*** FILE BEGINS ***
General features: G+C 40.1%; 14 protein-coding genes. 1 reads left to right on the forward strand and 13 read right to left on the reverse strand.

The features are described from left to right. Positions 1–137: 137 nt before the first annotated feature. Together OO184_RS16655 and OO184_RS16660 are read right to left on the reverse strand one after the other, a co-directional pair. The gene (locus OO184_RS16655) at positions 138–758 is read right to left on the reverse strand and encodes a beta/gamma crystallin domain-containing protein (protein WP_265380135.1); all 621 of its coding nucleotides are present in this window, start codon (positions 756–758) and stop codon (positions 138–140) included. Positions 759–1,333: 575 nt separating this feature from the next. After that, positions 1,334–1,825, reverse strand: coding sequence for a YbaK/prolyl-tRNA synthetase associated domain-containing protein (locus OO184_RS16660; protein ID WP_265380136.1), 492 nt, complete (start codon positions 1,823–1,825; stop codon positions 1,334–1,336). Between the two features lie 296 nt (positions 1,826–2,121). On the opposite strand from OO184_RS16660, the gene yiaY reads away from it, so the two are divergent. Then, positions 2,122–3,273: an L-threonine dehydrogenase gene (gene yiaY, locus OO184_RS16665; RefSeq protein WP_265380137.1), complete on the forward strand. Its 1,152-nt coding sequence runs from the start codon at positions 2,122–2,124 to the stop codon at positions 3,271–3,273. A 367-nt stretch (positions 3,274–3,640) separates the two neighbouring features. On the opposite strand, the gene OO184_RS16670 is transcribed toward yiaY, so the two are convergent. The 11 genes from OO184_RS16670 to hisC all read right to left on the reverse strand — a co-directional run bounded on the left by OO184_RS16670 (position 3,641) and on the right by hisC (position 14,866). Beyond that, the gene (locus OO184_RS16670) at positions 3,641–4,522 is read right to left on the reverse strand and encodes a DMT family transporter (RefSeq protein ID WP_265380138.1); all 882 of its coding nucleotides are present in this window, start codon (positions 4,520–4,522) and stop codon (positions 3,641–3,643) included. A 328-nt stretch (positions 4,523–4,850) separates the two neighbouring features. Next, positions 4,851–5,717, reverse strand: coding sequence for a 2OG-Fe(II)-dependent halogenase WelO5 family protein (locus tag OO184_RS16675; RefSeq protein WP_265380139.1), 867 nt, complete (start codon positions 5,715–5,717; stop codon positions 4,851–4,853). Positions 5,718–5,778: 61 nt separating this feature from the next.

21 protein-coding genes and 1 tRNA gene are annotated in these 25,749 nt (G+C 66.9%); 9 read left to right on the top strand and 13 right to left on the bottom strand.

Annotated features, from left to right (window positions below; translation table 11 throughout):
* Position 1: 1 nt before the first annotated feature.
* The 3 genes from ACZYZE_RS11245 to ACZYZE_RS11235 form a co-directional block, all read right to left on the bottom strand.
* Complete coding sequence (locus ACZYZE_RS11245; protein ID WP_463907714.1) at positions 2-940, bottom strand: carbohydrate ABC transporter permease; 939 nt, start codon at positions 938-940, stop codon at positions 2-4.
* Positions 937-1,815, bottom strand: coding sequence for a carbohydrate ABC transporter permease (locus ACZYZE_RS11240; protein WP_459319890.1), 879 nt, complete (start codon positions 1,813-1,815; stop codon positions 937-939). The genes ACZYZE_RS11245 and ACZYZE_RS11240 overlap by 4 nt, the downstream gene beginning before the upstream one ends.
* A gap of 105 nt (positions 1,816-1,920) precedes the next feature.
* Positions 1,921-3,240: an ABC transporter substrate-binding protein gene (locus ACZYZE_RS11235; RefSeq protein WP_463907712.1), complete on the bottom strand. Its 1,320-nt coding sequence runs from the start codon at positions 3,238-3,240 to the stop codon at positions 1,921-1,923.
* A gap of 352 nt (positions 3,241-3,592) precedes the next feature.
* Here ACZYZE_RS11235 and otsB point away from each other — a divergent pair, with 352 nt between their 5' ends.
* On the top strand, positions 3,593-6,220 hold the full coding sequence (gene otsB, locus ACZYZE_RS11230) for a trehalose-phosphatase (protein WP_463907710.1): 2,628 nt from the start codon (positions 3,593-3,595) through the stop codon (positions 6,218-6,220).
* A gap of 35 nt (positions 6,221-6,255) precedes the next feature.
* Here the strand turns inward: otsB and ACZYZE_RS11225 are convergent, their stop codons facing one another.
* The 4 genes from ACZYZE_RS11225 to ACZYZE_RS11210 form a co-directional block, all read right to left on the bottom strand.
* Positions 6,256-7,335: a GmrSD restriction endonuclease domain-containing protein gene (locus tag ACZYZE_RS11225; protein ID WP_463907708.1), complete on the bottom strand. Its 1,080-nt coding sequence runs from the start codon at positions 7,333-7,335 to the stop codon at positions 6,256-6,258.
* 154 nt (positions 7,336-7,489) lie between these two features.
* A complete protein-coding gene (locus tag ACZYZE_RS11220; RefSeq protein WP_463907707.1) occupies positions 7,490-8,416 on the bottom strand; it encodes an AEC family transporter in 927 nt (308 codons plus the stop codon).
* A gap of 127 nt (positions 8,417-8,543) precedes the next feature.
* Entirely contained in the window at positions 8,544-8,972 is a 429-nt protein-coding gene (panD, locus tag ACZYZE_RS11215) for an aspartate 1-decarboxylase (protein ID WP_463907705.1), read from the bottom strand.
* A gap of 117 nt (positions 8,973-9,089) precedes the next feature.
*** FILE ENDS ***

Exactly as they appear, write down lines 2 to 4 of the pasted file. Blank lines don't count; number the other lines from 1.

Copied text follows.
The features are described from left to right. Positions 1–137: 137 nt before the first annotated feature. Together OO184_RS16655 and OO184_RS16660 are read right to left on the reverse strand one after the other, a co-directional pair. The gene (locus OO184_RS16655) at positions 138–758 is read right to left on the reverse strand and encodes a beta/gamma crystallin domain-containing protein (protein WP_265380135.1); all 621 of its coding nucleotides are present in this window, start codon (positions 756–758) and stop codon (positions 138–140) included. Positions 759–1,333: 575 nt separating this feature from the next. After that, positions 1,334–1,825, reverse strand: coding sequence for a YbaK/prolyl-tRNA synthetase associated domain-containing protein (locus OO184_RS16660; protein ID WP_265380136.1), 492 nt, complete (start codon positions 1,823–1,825; stop codon positions 1,334–1,336). Between the two features lie 296 nt (positions 1,826–2,121). On the opposite strand from OO184_RS16660, the gene yiaY reads away from it, so the two are divergent. Then, positions 2,122–3,273: an L-threonine dehydrogenase gene (gene yiaY, locus OO184_RS16665; RefSeq protein WP_265380137.1), complete on the forward strand. Its 1,152-nt coding sequence runs from the start codon at positions 2,122–2,124 to the stop codon at positions 3,271–3,273. A 367-nt stretch (positions 3,274–3,640) separates the two neighbouring features. On the opposite strand, the gene OO184_RS16670 is transcribed toward yiaY, so the two are convergent. The 11 genes from OO184_RS16670 to hisC all read right to left on the reverse strand — a co-directional run bounded on the left by OO184_RS16670 (position 3,641) and on the right by hisC (position 14,866). Beyond that, the gene (locus OO184_RS16670) at positions 3,641–4,522 is read right to left on the reverse strand and encodes a DMT family transporter (RefSeq protein ID WP_265380138.1); all 882 of its coding nucleotides are present in this window, start codon (positions 4,520–4,522) and stop codon (positions 3,641–3,643) included. A 328-nt stretch (positions 4,523–4,850) separates the two neighbouring features. Next, positions 4,851–5,717, reverse strand: coding sequence for a 2OG-Fe(II)-dependent halogenase WelO5 family protein (locus tag OO184_RS16675; RefSeq protein WP_265380139.1), 867 nt, complete (start codon positions 5,715–5,717; stop codon positions 4,851–4,853). Positions 5,718–5,778: 61 nt separating this feature from the next.

21 protein-coding genes and 1 tRNA gene are annotated in these 25,749 nt (G+C 66.9%); 9 read left to right on the top strand and 13 right to left on the bottom strand.

Annotated features, from left to right (window positions below; translation table 11 throughout):